IE 7, like all versions of IE before it, installs over the top of any previously installed version of IE. This is a real pain right off the bat, especially as this is a beta release. The irony here is that the people who would most like to beta test, and who would be most valuable for Microsoft to beta test, are web developers. We know what sites should look like. We know the standards, we know the hacks and the common pit-falls and we can test them. But we also need a working copy of IE6 (even if we don’t use it as our own browser) to test the development of the sites we build, so we can’t very well replace IE6 with IE7 because it would interfere with our job. There is a discussion on the IE forum about having both versions installed, and the official response in there is that it can’t be done (never mind that it has been done, right up to and including beta 1 of IE7). So basically I’ve decided to give this beta a go today and then remove it tonight. There’s not much else I can do (other than decide to not play with the beta, and that’s just not going to happen).
So anyway, here we go…
Google just opened up the Firefox referral scheme for users outside the US (as you can see from the button to the right).
I’m glad to see this being opened up, anything that helps spread Firefox is a Good Thing™
Firefox 1.5 Beta is now available. Only available in English at the moment but I imagine that will change soon.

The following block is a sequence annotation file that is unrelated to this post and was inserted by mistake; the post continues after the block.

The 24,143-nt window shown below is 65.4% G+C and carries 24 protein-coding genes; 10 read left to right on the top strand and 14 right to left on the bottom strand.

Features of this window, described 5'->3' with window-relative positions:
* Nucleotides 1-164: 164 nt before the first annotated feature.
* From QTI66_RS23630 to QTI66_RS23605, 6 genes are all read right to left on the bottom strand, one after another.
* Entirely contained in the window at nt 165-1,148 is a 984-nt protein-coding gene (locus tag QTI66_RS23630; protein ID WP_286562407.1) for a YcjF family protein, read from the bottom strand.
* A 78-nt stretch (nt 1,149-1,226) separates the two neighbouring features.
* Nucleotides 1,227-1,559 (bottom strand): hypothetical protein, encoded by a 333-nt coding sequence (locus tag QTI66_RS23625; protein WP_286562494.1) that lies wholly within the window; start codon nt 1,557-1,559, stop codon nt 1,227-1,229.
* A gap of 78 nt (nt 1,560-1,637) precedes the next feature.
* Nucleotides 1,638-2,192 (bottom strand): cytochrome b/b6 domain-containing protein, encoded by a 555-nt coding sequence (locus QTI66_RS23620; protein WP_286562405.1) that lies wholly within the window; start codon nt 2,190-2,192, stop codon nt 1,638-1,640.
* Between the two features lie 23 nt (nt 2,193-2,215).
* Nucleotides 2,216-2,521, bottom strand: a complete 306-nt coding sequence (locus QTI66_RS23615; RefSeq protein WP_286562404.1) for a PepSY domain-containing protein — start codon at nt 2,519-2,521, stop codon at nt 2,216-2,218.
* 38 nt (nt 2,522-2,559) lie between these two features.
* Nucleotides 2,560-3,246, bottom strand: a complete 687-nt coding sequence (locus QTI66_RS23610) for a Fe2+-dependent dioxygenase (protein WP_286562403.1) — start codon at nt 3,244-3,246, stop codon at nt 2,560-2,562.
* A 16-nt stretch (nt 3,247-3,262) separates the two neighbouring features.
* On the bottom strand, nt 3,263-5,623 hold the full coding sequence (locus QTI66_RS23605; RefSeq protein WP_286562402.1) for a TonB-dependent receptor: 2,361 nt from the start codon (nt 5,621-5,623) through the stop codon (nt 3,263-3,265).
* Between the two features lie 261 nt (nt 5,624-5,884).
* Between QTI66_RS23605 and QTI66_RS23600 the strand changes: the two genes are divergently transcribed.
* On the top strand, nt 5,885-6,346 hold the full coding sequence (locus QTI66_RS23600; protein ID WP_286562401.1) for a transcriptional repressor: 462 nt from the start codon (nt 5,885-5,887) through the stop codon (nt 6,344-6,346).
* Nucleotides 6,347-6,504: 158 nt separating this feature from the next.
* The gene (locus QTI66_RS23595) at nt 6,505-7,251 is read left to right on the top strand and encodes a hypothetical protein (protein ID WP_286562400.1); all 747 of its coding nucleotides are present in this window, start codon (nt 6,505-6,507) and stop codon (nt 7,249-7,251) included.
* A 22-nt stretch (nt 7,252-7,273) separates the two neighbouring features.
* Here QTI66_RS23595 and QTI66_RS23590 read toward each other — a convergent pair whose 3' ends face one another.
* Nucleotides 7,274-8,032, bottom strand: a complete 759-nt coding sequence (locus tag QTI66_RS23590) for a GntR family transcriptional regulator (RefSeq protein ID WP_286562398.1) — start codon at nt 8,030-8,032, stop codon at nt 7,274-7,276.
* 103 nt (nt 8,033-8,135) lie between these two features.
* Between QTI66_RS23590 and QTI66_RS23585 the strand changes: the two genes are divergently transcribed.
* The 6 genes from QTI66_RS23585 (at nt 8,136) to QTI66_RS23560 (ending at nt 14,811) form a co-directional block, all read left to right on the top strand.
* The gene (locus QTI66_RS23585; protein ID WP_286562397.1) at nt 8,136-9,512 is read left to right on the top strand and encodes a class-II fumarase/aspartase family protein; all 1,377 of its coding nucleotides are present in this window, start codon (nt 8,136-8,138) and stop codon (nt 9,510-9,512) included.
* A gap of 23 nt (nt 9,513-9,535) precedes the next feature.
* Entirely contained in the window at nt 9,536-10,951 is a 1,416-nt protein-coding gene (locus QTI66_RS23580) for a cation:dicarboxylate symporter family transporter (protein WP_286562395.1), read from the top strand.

- Its about 1 second faster to start up, and that’s on a Celeron 2 with 512MB compared to version 1.0.5 running on an Athlon with 1G of RAM, however 8 our of my 9 plugins don’t currently work with it, so that’s probably helping a fair bit. Linky is the only one that currently still works.
- You can reorder tabs by dragging & dropping – nice
- You can really notice the difference in the back & forwards buttons’ speed
- The options screen has been re-done, screenshots were shown of this a few months ago by Ben Goodger and they seem to have stayed pretty much the same since then. For my 2 cents I think the change is for the better. Easier to use and more logically laid out.
- Clear Private Data on the Tools menu – can be set to clear as much or as little info as you like. Very nice for those who use a shared system.
- The Live Bookmarks link has been moved to the top, at the far right hand side of the address bar. This seems to be a better place for it, no one ever looks down the bottom right side of the browser unless they know to.